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More than a few migraines were set off in late January and early February this year, when non-professional traders squeezed long-held short positions on unsuspecting stocks like GameStop, Nokia and AMC Entertainment Holdings. More than a few windfalls were cashed out, too, creating dozens of overnight millionaires.

The saga sparked an interesting conversation about the shape of public trading, particularly with the advent of crowdsourced intel from the r/wallstreetbets page on reddit.com amassing against well-heeled hedge funds. For Tilray CEO Brendan Kennedy, the narrative prompted flashbacks.

“I’ve had a little bit of PTSD over the last couple of days,” Kennedy said on CNBC in late January. “I remember getting five different calls from Nasdaq in a single day about our stock being halted because the short sellers were being squeezed so badly.”

He was referring to August and September 2018, a fleeting moment when traders drove Tilray’s stock price from about $24 to a high of $300 per share—before the next year or so slowly spiked the price back to the floor.

Let’s back up: In basic terms, a “short” is a bet that a stock price will decline. A “squeeze” is one possible reaction to short plays, when purchase volume increases rapidly and puts pressure on those plays. In the case of Tilray, ca. 2018, that’s one interpretation of what happened. The financial lingo became household terms during the GameStop flurry earlier this year. But the squeeze can generate its own feedback loop, wholly divorced from the companies in the conversation.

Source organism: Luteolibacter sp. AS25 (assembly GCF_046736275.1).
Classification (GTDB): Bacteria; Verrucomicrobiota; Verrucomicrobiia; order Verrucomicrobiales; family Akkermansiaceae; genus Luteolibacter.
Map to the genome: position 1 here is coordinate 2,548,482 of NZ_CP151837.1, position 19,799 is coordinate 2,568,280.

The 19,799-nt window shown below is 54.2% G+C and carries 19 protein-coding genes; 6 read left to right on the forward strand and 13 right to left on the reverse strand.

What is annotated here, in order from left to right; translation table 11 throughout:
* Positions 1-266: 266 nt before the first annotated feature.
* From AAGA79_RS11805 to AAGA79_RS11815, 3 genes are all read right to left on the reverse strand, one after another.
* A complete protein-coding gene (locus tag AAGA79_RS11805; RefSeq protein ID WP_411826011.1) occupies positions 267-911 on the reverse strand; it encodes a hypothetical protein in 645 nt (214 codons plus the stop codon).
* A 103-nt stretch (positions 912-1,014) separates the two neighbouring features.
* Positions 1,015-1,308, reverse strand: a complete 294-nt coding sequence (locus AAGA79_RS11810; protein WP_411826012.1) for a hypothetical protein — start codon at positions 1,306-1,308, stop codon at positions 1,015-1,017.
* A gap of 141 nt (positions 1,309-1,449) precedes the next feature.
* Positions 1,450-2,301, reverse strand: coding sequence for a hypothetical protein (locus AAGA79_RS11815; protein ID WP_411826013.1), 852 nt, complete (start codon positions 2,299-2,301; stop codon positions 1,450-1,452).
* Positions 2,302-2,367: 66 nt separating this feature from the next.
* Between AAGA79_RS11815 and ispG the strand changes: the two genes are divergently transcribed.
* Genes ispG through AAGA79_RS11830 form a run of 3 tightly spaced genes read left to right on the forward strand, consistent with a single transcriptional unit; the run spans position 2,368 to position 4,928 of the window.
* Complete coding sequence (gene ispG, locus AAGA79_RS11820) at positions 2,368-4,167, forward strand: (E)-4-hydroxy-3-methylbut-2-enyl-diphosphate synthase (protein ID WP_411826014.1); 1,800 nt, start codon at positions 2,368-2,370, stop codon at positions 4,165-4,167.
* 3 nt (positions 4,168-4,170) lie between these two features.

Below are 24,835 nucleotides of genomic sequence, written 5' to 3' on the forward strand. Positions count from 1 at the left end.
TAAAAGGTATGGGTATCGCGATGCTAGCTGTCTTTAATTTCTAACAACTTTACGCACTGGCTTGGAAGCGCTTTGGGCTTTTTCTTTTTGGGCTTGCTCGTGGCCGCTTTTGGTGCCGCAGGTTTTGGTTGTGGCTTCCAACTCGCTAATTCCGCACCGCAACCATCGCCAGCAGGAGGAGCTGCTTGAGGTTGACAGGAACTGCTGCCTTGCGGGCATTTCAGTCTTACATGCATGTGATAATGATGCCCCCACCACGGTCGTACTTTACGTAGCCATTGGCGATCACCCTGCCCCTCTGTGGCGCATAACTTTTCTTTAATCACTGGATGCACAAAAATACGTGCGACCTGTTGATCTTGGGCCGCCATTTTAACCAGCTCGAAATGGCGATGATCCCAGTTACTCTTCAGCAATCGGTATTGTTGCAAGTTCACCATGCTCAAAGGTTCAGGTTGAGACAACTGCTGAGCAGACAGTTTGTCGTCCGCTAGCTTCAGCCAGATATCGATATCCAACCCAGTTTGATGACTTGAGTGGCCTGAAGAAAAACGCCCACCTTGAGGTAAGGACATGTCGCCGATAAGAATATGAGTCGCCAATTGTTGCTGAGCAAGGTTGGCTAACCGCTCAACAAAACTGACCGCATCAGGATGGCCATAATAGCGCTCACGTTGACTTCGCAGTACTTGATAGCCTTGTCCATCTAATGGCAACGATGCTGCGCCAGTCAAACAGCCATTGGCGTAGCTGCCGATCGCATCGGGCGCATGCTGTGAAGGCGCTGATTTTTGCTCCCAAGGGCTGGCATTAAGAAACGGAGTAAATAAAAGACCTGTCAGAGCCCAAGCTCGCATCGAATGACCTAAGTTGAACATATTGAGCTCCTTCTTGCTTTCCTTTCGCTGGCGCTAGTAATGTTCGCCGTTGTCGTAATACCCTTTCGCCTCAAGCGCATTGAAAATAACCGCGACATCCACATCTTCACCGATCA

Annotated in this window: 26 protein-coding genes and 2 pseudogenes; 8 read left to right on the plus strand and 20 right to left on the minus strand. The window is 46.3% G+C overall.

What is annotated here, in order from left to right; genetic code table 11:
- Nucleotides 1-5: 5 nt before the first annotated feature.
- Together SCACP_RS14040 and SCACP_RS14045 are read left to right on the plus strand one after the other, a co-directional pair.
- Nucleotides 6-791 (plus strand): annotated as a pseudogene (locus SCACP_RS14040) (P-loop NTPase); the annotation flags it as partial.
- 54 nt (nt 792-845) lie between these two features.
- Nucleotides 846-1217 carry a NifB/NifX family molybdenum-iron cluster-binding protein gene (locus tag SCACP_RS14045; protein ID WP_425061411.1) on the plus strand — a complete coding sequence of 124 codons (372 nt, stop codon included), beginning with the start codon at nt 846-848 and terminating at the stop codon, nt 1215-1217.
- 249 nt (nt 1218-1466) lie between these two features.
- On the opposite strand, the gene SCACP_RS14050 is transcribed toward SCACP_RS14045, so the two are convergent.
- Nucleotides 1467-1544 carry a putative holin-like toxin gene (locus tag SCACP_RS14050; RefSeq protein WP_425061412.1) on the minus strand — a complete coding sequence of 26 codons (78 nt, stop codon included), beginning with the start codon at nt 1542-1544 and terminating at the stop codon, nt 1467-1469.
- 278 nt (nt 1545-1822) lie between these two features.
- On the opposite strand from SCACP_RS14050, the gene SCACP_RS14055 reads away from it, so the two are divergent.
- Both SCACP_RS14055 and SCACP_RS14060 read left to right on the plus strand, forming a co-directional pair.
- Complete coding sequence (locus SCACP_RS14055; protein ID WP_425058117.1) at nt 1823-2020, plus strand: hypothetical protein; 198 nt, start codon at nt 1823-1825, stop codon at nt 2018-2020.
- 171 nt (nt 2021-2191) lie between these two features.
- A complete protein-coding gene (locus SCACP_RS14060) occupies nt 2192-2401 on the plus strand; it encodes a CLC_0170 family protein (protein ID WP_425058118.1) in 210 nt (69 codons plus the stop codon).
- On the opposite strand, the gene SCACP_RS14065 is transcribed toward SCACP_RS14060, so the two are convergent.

As traders sought out fresh fodder for quick trades this past month, riskier market segments took their turn in the spotlight: crypto, tech, cannabis. As February ticked onward, traders juiced the stock prices of several public cannabis businesses.

The rally built its momentum on the back of a Feb. 1 announcement that U.S. senators plan to consolidate cannabis reform legislation “in the early part of this year,” as well as the blockbuster $7.2-billion deal cut between Jazz Pharma and GW Pharma. Excitement was in the air, as it tends to be with this industry.

Tilray shares leapt 23% the next day. From there, the price skyrocketed another 172% before tumbling Feb. 11. As of Feb. 15, Tilray was trading at $29 even.

Other oft-cited Canadian cannabis stocks (Aphria, Aurora, Cronos, Canopy) each saw their own sudden downturn in mid-February. Market observers, including Ihor Dusaniwsky, a managing director at short-selling analytics firm S3 Partners, have noted in recent weeks that traders should expect ongoing volatility in the cannabis sector. As of mid-February, short positions remained hefty on major cannabis stocks.

Kennedy leveled with the industry’s C-suite during his CNBC appearance: “My advice to those CEOs would be that, at times like this, your company is not your stock, and your stock is not your company. Keep it all in perspective as these very unusual market dynamics are taking place.”

The long view is similar to the short view here: Buckle up and maintain a clearly defined set of corporate values. It’s going to (continue to) be a wild ride.

Eric Sandy is digital editor of Cannabis Business Times, Cannabis Dispensary and Hemp Grower.